Another artist who has experimented with visual ambiguity is Ann Jonas. In her last picture book, Round Trip, she presented a sequence of cleverly worked out black-and- white drawings that, whether viewed right- side-up or upside-down, could always be read as scenes of one continuous journey. In The Quilt (Greenwillow, $10.25; ages 3-6), a visual illusion has become the symbolic ground on which a child's complicated feelings can be explored.

A small girl, gazing at the new quilt her parents have made for her bed, suddenly sees it as a miniature patchwork world, a world that she will enter in a dream. The quilt, Jonas suggests, affords not just physical warmth but inner security. While still awake, the girl recognizes certain patches as bits of outgrown clothes, old curtains -- pieces of her past. When other patches are magnified as the landscapes of her dream, the quilt also becomes a source of new adventures, future growth.

Jonas' girl is conventionally painted, but her dream pictures, intensely colored images edged in shadow, are subtle achievements. Deep child-knowledge underlies this simple book's emotional core.

Judy Blume is as well known as anyone in the children's book field, though more so as the author of humorous chapter books and sometimes steamy adolescent novels than as a picture book writer. In The Pain and the Great One (Bradbury, $10.95; ages 4-8), a picture book with illustrations by Irene Trivas, a 6-year-old ("The Pain" to his sister) and his 8-year-old sister (facetiously, "The Great One" to him), each speaks an extended monologue, which together form the whole of the text -- an unusual picture book format.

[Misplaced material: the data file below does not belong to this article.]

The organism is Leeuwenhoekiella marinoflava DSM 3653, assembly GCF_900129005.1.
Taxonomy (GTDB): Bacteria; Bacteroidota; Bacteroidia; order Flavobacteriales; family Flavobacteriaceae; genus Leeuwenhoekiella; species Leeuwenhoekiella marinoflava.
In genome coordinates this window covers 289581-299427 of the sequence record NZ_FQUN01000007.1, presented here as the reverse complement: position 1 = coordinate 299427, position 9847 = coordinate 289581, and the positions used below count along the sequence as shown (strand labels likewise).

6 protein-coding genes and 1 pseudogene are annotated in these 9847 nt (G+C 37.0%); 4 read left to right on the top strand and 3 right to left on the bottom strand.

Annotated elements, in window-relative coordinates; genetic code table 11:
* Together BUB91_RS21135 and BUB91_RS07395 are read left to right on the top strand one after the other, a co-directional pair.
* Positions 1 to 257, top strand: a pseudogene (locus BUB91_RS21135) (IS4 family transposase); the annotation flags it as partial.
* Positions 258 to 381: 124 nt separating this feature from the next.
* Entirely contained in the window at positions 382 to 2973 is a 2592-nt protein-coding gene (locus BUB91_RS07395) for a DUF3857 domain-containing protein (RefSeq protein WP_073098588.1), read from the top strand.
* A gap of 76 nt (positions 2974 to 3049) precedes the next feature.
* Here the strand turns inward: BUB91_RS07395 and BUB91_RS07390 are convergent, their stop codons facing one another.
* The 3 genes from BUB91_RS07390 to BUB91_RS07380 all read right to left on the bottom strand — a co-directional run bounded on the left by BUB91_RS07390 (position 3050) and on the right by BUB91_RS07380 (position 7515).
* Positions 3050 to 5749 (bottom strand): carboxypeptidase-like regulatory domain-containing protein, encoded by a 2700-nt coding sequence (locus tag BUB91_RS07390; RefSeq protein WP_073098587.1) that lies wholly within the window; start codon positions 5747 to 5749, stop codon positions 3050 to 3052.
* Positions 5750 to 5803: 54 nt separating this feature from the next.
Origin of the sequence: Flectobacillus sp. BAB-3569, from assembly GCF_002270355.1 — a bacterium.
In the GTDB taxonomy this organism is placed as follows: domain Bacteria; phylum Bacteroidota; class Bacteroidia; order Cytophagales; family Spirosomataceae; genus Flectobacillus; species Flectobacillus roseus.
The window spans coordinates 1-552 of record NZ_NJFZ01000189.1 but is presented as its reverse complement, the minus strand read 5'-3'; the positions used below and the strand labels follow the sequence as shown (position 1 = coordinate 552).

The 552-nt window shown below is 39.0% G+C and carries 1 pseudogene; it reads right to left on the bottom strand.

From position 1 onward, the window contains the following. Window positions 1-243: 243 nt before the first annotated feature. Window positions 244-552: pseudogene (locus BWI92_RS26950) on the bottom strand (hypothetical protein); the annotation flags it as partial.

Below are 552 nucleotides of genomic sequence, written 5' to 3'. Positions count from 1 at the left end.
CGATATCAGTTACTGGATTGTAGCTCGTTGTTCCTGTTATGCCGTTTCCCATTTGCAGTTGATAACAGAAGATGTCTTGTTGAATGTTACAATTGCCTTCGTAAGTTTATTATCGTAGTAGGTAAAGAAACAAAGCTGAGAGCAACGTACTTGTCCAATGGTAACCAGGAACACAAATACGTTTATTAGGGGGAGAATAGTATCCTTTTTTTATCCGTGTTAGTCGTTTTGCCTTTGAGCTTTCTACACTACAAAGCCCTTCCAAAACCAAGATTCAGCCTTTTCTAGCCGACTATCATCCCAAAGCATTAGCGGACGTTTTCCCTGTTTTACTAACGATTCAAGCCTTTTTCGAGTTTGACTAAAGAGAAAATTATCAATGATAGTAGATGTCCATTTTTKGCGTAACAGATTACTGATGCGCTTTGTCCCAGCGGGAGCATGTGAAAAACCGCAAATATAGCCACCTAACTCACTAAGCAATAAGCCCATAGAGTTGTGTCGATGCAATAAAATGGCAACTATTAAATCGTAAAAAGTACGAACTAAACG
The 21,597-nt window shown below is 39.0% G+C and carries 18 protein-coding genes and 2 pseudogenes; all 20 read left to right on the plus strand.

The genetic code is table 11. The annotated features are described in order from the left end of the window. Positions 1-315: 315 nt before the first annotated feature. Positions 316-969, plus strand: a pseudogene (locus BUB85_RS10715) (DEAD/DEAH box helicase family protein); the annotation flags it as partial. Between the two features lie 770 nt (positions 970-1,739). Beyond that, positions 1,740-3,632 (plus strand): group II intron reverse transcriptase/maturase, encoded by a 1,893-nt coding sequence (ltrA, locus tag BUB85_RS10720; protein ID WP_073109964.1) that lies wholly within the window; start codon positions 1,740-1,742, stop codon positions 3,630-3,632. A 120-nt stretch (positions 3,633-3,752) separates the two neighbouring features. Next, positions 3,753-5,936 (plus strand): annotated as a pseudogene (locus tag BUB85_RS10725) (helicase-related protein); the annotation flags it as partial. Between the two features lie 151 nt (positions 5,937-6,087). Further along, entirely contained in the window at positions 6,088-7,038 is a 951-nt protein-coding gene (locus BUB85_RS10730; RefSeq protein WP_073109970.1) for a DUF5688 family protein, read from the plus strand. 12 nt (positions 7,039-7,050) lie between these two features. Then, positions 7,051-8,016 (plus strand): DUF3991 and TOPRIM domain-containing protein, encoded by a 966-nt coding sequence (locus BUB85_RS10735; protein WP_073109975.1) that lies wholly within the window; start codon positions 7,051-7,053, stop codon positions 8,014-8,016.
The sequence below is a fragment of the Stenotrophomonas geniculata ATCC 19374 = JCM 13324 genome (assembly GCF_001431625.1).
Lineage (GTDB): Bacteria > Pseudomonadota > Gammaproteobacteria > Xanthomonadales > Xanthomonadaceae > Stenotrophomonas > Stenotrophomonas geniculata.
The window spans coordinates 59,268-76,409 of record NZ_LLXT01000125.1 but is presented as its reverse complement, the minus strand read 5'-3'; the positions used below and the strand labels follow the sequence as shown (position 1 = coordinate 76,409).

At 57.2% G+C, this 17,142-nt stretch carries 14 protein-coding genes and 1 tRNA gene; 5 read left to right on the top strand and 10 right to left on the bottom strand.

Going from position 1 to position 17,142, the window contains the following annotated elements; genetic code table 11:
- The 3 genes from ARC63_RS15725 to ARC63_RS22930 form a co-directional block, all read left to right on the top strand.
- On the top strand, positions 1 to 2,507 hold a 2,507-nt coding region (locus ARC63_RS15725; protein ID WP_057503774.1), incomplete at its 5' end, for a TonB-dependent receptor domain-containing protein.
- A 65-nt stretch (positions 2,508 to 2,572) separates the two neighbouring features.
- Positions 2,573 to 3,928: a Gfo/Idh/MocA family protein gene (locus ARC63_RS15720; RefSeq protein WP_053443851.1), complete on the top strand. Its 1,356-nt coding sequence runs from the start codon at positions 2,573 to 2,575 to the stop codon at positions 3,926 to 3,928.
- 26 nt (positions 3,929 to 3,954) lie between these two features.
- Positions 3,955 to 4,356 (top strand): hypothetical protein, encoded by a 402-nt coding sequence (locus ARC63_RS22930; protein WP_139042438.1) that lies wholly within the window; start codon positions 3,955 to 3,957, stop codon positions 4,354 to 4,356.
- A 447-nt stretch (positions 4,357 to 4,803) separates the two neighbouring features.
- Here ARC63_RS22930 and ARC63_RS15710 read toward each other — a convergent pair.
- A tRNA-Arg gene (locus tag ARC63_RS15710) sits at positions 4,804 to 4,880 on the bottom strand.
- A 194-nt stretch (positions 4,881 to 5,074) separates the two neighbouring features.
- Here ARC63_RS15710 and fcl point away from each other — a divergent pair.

Lodging nearly identicial complaints of boredom, unhappiness and minor neglect, the children show themselves to be jealous and resentful of each other, but also to need each other in ways neither is quite prepared to admit. The pairing of the monologues would seem intended to let readers step back from their own concerns so as to learn a timely lesson in the appreciation of others' feelings. And so readers may. But since in this instance one person's feelings merely mirror another's, and since life as described here is a fairly arid proposition -- the author's comic touches notwithstanding -- little is offered by way of an inducement to real inner growth.

Irene Trivas' best illustrations, one for instance of baby brother coming undone in the bath, are freshly comic and give childhood chaos its due; mainly, though, stock characters are shown in stock situations.